A Teacher Shares the Reality of COVID-19 Distance Learning

Veteran teacher and TeacherVision Advisory Board Member Mikaela provides a "from the front lines" update on the challenges of implementing distance learning in the wake of COVID-19 school closures, as well as some tips, hacks, and strategies that are working for her.

Updated on: March 18, 2020

The challenges of distance learning COVID-19 school closures

I am one day deep into what is being called distance learning. I didn’t even know that was a term until last week. Now, my school is set to be out for three weeks, maybe even more.

As a teacher, I have felt both prepared and very unprepared for this moment. If you’re a teacher, you know we’re always thinking on our feet. While we have our established plans, we are ready to change them and adjust at any moment. So my experience over the past five years has prepared me to change things quickly and to respond to the needs of my classroom.

Still, the mandatory shift to distance learning in the wake of COVID-19 is A LOT of change - and there was very little time to adjust. Plus, there is the added element of no longer being together with students in a physical classroom. As I continue to prepare resources and lessons to be delivered digitally, a few things have come to mind. I’ll share them here, hoping that my experience will help other teachers feel less alone, and maybe inspire some ideas.

The Challenges I’m Facing with Distance Learning

There are a lot. I could write for a long time about all of the snags and frustrations I have had today alone. But I’ll simplify and lay these out in priority order, with my hacks and solutions added. Obviously, your scenarios may vary - but I hope some of this advice is helpful.

Challenge: Resources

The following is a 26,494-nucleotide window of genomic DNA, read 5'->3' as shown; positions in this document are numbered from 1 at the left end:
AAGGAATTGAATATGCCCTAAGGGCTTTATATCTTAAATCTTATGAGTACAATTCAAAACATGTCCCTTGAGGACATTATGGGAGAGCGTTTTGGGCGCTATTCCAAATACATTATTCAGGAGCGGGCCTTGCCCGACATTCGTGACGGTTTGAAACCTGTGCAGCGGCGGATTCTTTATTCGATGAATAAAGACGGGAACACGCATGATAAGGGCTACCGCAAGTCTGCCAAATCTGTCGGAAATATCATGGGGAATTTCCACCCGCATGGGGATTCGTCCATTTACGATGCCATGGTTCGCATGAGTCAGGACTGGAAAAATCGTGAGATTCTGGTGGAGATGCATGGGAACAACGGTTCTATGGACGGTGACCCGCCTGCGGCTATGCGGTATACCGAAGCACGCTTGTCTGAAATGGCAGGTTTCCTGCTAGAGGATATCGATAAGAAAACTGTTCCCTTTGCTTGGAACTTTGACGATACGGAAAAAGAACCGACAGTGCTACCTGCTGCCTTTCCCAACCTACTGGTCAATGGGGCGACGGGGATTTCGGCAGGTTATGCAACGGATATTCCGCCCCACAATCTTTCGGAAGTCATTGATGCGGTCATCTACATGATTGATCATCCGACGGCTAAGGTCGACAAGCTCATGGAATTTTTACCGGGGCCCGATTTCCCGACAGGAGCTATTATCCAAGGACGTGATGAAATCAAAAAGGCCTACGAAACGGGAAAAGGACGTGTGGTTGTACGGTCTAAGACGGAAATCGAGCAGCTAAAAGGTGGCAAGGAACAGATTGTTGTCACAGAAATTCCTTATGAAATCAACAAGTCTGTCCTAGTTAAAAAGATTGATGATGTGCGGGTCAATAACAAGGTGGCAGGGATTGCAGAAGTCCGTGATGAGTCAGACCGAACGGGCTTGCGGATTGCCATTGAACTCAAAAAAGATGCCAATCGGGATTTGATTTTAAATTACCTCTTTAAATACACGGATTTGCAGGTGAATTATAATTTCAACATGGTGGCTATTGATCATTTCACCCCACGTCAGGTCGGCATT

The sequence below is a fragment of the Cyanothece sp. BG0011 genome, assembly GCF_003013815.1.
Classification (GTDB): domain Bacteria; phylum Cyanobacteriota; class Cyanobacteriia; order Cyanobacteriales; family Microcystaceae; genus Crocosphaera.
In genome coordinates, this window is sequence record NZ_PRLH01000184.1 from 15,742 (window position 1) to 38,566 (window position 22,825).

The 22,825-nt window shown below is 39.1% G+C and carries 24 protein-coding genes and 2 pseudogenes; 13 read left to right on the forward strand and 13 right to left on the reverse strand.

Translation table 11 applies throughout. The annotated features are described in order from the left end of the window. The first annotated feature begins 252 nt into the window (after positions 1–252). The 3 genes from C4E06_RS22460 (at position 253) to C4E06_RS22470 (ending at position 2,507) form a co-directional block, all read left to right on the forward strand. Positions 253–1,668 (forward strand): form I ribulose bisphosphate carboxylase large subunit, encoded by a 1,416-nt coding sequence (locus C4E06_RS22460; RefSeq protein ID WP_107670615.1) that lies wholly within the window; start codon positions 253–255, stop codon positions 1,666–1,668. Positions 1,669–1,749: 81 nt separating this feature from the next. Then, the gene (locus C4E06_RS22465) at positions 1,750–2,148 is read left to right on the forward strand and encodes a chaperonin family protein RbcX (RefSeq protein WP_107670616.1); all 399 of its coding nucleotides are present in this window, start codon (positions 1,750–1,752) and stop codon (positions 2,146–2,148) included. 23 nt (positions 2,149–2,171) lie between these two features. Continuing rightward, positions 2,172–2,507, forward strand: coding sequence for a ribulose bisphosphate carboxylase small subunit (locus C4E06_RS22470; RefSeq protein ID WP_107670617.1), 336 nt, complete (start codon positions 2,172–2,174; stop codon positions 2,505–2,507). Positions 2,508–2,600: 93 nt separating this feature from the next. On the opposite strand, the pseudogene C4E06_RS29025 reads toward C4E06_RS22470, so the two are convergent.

There are so many resources available! It seems like every teaching platform I have ever used is now offering free online resources for teachers and students. This is wonderful! It is also extremely overwhelming. My short term solution is to use only resources we’ve used in class before. Fortunately, my class is designed as a blended classroom and we were using computers in almost all subjects.

My Solution

Over the next week I plan to introduce just one new resource that other teachers at my school are also using. It’s called FlipGrid and it is a platform for students to post videos in response to a topic. We’ll be using it for our reading and language arts work. To introduce it, I will create my own video. The rest of the hundreds of incredible resources I plan to explore in the coming weeks, and take note of which resources I might want to invest in for the future.

The main tool my school is using is Google Classroom. Many of us are already using this platform in our classroom. Still, we’re learning that it is a platform, not a solution or curriculum. The biggest challenge has been trying to find ways to make the materials, like practice pages in math, available to students through Google Classroom. But for me, it feels important to keep as much of our work as close to our normal routine as possible. This keeps something comfortable and familiar for students.

Challenge: Assessing Student Mastery

This is a challenge I don’t have a solution to. As a 4th grade teacher, I do not plan on assessing students from distance. Some of my students have parents or older siblings at home with them and are receiving support with their work. Other students are the children of the essential employees who are required to go into work.

My Suggestion

I am counting work that is completed and turned in on time as part of the student's participation grade. Of course, this plan is flexible and I am ready to adjust if we are out longer than planned. It’s important to note that I am not deciding this on my own. This conversation regarding how to measure student mastery is happening on the administration level as well.